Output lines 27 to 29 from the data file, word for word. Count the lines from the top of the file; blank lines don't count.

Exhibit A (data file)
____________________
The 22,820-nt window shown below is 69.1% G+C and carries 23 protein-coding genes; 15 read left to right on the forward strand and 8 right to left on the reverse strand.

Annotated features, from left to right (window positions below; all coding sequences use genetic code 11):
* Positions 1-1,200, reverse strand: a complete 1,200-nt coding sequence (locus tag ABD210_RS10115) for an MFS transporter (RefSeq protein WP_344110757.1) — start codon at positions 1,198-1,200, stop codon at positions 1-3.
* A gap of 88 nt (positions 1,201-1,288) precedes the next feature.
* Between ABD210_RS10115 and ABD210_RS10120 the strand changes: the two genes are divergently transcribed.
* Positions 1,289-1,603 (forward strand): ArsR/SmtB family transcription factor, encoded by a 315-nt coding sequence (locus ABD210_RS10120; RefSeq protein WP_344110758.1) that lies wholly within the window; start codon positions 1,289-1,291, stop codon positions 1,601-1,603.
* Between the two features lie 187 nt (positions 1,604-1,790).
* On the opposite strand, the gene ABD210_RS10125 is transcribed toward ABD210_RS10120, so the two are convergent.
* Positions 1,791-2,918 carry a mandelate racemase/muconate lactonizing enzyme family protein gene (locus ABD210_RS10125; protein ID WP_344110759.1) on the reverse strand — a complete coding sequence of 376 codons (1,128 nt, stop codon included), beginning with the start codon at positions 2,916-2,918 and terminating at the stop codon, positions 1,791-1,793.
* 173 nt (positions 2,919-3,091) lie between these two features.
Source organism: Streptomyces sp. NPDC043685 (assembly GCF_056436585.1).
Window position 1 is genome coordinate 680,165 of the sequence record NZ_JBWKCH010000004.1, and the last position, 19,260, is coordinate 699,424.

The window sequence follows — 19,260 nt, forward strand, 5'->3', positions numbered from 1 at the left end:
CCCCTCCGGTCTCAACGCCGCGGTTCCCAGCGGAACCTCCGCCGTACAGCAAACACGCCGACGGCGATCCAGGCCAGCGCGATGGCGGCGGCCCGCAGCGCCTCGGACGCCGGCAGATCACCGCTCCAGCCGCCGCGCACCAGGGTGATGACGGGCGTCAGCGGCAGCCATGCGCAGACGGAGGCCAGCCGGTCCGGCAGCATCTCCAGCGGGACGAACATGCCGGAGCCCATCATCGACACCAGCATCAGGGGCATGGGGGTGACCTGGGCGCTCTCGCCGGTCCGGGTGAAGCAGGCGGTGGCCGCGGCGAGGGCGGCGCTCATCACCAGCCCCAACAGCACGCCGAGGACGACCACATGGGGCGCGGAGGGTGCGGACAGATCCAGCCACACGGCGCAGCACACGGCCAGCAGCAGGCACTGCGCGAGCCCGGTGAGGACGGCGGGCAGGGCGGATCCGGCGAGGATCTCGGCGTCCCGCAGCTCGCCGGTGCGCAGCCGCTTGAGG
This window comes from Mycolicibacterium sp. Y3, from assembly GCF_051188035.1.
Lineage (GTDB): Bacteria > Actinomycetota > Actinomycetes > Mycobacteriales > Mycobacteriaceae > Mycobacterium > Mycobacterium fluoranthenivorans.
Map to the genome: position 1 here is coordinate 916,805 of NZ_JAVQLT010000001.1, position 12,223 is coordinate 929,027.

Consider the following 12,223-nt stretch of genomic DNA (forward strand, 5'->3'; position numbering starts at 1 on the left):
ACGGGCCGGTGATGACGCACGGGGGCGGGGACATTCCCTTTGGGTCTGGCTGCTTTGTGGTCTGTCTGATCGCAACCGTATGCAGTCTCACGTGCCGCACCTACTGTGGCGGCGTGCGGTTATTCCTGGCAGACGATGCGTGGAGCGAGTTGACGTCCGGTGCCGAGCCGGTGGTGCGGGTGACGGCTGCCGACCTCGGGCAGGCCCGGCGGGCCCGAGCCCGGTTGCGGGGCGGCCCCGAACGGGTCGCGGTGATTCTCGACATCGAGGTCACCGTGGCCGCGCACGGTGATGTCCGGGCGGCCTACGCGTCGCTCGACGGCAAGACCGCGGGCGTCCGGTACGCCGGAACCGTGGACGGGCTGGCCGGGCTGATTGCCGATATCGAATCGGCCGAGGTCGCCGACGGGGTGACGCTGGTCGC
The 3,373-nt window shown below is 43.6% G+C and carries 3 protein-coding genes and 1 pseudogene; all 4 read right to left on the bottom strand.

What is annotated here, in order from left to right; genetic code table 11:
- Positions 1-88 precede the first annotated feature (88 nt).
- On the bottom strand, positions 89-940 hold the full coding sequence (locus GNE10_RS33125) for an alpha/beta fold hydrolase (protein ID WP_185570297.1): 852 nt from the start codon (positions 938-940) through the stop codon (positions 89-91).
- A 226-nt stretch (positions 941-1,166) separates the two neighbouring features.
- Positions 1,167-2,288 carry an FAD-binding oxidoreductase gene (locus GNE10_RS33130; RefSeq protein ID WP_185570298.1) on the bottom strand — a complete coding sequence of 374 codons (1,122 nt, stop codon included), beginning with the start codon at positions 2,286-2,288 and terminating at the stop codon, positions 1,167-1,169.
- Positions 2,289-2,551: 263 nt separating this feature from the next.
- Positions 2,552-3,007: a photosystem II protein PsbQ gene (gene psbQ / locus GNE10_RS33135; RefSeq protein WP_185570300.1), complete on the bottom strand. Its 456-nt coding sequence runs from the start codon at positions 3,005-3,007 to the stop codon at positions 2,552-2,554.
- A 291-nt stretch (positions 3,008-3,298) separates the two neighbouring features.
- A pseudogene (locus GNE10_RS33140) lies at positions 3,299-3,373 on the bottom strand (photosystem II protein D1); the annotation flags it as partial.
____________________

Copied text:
- Positions 2,552-3,007: a photosystem II protein PsbQ gene (gene psbQ / locus GNE10_RS33135; RefSeq protein WP_185570300.1), complete on the bottom strand. Its 456-nt coding sequence runs from the start codon at positions 3,005-3,007 to the stop codon at positions 2,552-2,554.
- A 291-nt stretch (positions 3,008-3,298) separates the two neighbouring features.
- A pseudogene (locus GNE10_RS33140) lies at positions 3,299-3,373 on the bottom strand (photosystem II protein D1); the annotation flags it as partial.